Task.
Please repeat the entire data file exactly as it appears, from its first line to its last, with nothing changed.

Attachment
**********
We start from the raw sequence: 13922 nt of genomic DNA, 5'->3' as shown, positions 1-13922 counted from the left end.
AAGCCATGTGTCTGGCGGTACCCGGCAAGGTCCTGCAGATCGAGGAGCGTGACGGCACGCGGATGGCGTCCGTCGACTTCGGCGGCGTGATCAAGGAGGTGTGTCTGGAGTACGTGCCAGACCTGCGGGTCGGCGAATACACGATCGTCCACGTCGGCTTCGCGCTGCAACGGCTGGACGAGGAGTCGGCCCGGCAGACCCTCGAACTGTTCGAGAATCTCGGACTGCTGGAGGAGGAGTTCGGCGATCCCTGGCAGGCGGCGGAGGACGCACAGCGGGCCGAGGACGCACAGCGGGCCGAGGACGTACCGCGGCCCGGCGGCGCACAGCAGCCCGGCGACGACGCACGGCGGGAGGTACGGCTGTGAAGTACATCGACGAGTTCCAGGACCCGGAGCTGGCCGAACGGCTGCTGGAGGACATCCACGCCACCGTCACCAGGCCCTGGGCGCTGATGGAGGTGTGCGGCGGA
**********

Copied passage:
We start from the raw sequence: 13922 nt of genomic DNA, 5'->3' as shown, positions 1-13922 counted from the left end.
AAGCCATGTGTCTGGCGGTACCCGGCAAGGTCCTGCAGATCGAGGAGCGTGACGGCACGCGGATGGCGTCCGTCGACTTCGGCGGCGTGATCAAGGAGGTGTGTCTGGAGTACGTGCCAGACCTGCGGGTCGGCGAATACACGATCGTCCACGTCGGCTTCGCGCTGCAACGGCTGGACGAGGAGTCGGCCCGGCAGACCCTCGAACTGTTCGAGAATCTCGGACTGCTGGAGGAGGAGTTCGGCGATCCCTGGCAGGCGGCGGAGGACGCACAGCGGGCCGAGGACGCACAGCGGGCCGAGGACGTACCGCGGCCCGGCGGCGCACAGCAGCCCGGCGACGACGCACGGCGGGAGGTACGGCTGTGAAGTACATCGACGAGTTCCAGGACCCGGAGCTGGCCGAACGGCTGCTGGAGGACATCCACGCCACCGTCACCAGGCCCTGGGCGCTGATGGAGGTGTGCGGCGGA